Under the auspices of the Information Management Framework, or TIMAF, a volume of Information Management Best Practices has just recently been released. I have been looking forward to its release for two reasons. One is that I contributed one of the chapters and the other is that I really did want to see what a group of fellow IM practitioners had to say about their various Information Management (IM) project experiences.
Since receiving my copy of the book, I have been digging into some of the case studies. I jumped on two cases in particular - driven by the correlation between these cases and a couple of my current projects. The first one is by Bob Boiko (one of the volume's editors) and Mary Lee Kennedy and its called "Creating a Desired IM State". It recounts the experiences of the authors as they set out to find an optimal structure for organizing information resources within the Harvard Business School (HBS). The second case was provided by Stephanie Lemieux, Seth Earley and Charlie Gray and it traces the various considerations that come up when you undertake to integrate the tools and techniques of taxonomy management with those more commonly found within content management systems. I would suggest that it is one of the singular virtues of this book that it assembles together 19 different case studies covering a range of IM topics and provided by practitioners working in different organizations throughout the world. This means that no matter what aspect of IM you are embroiled in today, there is a pretty good chance that there will be a case study in this volume that illuminates some of the lessons learned by those who have gone down that particular path before.
In some domains where I travel, the very notion of a "best practice" is routinely called into question, and not without good reason. There are times when you come across sanitized "how-to" checklists that purport to provide the one best way to do something. When the scope of the best practice is anything more complex than baking a sheet of cookies, the naïveté of this conceit can spell disaster. However, this book of Information Management Best Practices is different. What I liked about the approach that was applied was the fusion of a real story, something that actually happened, with the distillation of measures that stand out as being particularly effective. This approach adds a dimension of realism that balances, and grounds, the suggested actions. I know that in my case, the waves of reality build up as the story progresses and the one thing that is not left over by the end is blind optimism. I should hasten to add that the case study does include a number of techniques that do in fact work very well and subsequent projects have since confirmed their merit. (And for the curious, I should say that there is a joke embedded in the case study and I am currently thinking about a suitable reward for the first reader who correctly identifies it.)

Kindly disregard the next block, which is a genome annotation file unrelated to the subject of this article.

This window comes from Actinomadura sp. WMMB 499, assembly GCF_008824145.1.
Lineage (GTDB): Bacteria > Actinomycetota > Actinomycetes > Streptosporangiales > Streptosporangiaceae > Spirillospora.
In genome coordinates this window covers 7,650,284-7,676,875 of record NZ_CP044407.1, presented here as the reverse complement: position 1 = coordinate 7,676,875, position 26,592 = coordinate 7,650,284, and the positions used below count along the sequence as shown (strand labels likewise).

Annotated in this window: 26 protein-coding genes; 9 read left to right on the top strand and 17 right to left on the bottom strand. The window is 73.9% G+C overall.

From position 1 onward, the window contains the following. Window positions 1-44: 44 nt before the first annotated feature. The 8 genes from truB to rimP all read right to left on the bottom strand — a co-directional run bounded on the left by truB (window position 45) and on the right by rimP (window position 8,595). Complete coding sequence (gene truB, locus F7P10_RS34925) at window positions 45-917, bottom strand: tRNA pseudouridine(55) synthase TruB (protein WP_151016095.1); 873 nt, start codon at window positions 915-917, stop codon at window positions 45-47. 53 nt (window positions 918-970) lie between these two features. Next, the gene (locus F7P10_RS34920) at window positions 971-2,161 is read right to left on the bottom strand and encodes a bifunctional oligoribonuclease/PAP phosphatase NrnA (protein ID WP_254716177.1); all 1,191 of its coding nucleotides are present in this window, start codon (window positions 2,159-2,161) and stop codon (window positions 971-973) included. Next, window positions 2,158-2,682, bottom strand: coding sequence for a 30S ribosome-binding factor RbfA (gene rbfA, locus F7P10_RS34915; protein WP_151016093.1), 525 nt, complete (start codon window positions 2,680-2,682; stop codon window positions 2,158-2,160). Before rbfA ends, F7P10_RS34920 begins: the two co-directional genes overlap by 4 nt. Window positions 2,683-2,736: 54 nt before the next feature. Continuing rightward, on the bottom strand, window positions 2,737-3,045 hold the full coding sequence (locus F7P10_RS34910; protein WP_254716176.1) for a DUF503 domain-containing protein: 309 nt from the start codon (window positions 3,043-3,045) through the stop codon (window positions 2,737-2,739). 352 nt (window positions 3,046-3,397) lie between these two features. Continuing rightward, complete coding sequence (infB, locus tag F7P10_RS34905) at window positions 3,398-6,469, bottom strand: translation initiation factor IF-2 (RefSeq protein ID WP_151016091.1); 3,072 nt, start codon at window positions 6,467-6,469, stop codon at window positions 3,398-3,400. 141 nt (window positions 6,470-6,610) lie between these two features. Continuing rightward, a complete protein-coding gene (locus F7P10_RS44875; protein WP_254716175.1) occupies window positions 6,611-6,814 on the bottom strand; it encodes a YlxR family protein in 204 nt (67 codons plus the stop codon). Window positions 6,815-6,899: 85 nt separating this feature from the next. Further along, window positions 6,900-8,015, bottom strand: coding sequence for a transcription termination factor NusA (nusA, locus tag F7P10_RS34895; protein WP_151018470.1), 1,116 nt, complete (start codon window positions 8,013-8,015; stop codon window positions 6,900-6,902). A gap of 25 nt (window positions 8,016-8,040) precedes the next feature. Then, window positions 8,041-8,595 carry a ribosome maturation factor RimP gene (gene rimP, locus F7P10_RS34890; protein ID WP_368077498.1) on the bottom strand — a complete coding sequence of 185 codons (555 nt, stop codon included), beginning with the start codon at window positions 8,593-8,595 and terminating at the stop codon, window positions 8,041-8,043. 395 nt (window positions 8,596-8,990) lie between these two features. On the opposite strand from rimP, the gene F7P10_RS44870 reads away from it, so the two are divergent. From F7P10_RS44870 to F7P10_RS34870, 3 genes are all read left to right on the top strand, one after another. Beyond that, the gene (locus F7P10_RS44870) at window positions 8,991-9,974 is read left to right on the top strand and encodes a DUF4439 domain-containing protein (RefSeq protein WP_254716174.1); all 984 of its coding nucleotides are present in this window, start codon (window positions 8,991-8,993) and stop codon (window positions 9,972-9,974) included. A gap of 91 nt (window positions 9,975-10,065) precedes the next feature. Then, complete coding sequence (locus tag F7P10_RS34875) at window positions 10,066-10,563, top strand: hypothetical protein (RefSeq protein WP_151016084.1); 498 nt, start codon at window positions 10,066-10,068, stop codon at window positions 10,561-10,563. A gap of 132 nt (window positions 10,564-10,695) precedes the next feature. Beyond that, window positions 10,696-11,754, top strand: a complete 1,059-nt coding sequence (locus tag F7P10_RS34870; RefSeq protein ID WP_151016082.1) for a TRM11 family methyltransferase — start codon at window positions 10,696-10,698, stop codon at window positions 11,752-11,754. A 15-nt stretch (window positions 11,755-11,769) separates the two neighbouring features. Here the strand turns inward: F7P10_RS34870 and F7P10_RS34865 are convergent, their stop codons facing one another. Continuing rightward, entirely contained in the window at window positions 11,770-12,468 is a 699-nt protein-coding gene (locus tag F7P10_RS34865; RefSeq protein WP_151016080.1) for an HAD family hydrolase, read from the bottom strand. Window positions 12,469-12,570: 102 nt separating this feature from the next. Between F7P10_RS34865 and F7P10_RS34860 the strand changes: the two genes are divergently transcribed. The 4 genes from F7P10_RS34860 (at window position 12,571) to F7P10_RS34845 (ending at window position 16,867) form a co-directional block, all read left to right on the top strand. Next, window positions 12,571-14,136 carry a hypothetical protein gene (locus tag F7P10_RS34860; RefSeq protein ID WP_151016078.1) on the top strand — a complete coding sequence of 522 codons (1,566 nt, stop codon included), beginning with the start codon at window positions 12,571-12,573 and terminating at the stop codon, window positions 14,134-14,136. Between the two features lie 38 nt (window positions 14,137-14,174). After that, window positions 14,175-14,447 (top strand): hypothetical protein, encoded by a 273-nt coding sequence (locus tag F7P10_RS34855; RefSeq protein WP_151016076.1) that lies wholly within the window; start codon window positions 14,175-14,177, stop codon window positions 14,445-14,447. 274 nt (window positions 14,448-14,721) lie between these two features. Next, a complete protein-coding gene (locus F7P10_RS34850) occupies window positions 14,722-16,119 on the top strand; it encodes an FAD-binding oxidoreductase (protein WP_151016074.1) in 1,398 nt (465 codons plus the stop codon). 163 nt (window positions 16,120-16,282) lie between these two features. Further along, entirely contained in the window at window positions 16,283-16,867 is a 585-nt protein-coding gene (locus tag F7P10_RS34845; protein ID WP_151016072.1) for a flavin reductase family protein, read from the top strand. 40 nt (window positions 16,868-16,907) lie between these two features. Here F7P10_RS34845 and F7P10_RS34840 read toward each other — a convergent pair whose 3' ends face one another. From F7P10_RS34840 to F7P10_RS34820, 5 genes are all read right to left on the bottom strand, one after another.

As for the details of my case, it covers a sprawling, multi-year project pursued in a large and complex enterprise environment. The stage for the case was provided by the Canadian Department of National Defence (DND) and more specifically the Continuous Acquisition and Lifecycle Support (CALS) Office. The roots of the project extend back to the mid-1980s and stretch forward into the new millennium. Given the span of years covered, the case follows and reflects many of the major revolutions that have reverberated through the Information Management business: the birth of open content standards (specifically SGML), the heyday of the CD-ROM as a distribution method, the birth of the Web, the appearance of XML and the emergence of large, multi-enterprise environments leveraging web services. On a different level, the case study embodies an unusually wide array of political ups-and-downs and many of these, I would submit, remain highly relevant today. Specifically, it should never be forgotten that no matter how sensible a particular course of action may be, there will be those who, for various reasons, will set themselves against it.
All in all, I took a lot from the experience of writing the case in part because it challenged me to dig back into my archives and to call up memories that had long ago slid from recollection. There is even an element of sadness in how the story ends. The final key lesson that I offer up in the conclusion reads:
"Sometimes the harvesting of lessons learned and the use of history as an instructive case study is all that can be salvaged once the forces of organizational entropy have eroded all that has been accomplished."